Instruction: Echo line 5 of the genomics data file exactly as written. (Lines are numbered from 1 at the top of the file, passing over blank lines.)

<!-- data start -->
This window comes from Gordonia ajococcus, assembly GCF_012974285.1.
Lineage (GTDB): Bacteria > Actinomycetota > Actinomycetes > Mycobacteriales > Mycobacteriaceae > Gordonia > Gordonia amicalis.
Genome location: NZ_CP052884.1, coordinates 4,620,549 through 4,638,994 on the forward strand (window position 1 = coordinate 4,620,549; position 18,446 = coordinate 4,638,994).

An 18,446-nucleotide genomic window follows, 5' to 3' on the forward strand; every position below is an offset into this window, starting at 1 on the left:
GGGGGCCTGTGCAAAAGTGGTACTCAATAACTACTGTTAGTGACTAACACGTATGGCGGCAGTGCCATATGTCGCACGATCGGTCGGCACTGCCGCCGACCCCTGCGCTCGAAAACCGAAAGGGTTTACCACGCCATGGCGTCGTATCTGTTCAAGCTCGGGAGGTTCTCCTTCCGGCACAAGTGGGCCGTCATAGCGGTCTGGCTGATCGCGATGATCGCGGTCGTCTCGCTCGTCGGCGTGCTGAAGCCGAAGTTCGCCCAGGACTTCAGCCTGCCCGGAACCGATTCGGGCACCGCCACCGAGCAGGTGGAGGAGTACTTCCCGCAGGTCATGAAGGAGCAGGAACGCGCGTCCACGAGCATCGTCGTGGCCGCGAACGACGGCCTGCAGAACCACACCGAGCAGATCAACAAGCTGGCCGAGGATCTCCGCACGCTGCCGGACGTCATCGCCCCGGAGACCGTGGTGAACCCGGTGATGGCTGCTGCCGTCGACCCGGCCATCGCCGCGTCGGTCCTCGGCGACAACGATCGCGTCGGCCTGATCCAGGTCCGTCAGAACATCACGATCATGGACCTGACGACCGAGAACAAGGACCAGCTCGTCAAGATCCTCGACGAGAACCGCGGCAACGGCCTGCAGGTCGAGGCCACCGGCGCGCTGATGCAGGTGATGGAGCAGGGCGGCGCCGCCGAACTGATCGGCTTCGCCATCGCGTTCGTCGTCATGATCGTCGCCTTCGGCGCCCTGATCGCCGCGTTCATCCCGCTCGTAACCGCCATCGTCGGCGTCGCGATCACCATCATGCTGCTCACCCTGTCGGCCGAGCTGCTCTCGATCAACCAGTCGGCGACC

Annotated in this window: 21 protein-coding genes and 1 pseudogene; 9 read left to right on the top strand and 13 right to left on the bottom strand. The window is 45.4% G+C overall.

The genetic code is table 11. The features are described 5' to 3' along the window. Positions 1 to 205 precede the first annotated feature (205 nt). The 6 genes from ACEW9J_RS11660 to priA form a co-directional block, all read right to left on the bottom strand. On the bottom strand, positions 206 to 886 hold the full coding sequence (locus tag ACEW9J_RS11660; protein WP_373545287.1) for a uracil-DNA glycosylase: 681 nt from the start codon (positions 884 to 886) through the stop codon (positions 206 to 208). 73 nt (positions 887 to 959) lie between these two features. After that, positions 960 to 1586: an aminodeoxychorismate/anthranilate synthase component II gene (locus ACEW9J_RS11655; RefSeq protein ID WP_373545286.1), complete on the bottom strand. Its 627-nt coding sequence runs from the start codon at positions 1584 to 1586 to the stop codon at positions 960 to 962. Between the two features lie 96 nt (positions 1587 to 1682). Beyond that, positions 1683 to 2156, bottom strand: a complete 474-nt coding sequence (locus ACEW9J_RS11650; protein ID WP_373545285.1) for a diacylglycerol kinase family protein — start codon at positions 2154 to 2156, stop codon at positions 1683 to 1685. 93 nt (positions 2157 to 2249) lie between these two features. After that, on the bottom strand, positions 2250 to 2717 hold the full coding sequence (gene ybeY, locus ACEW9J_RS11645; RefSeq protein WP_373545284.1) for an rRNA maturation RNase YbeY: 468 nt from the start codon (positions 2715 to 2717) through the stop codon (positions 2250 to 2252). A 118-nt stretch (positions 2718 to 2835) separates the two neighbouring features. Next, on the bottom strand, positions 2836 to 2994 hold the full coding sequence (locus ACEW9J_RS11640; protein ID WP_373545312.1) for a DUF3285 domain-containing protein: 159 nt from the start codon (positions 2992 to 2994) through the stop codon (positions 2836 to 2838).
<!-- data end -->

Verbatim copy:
GGGGGCCTGTGCAAAAGTGGTACTCAATAACTACTGTTAGTGACTAACACGTATGGCGGCAGTGCCATATGTCGCACGATCGGTCGGCACTGCCGCCGACCCCTGCGCTCGAAAACCGAAAGGGTTTACCACGCCATGGCGTCGTATCTGTTCAAGCTCGGGAGGTTCTCCTTCCGGCACAAGTGGGCCGTCATAGCGGTCTGGCTGATCGCGATGATCGCGGTCGTCTCGCTCGTCGGCGTGCTGAAGCCGAAGTTCGCCCAGGACTTCAGCCTGCCCGGAACCGATTCGGGCACCGCCACCGAGCAGGTGGAGGAGTACTTCCCGCAGGTCATGAAGGAGCAGGAACGCGCGTCCACGAGCATCGTCGTGGCCGCGAACGACGGCCTGCAGAACCACACCGAGCAGATCAACAAGCTGGCCGAGGATCTCCGCACGCTGCCGGACGTCATCGCCCCGGAGACCGTGGTGAACCCGGTGATGGCTGCTGCCGTCGACCCGGCCATCGCCGCGTCGGTCCTCGGCGACAACGATCGCGTCGGCCTGATCCAGGTCCGTCAGAACATCACGATCATGGACCTGACGACCGAGAACAAGGACCAGCTCGTCAAGATCCTCGACGAGAACCGCGGCAACGGCCTGCAGGTCGAGGCCACCGGCGCGCTGATGCAGGTGATGGAGCAGGGCGGCGCCGCCGAACTGATCGGCTTCGCCATCGCGTTCGTCGTCATGATCGTCGCCTTCGGCGCCCTGATCGCCGCGTTCATCCCGCTCGTAACCGCCATCGTCGGCGTCGCGATCACCATCATGCTGCTCACCCTGTCGGCCGAGCTGCTCTCGATCAACCAGTCGGCGACC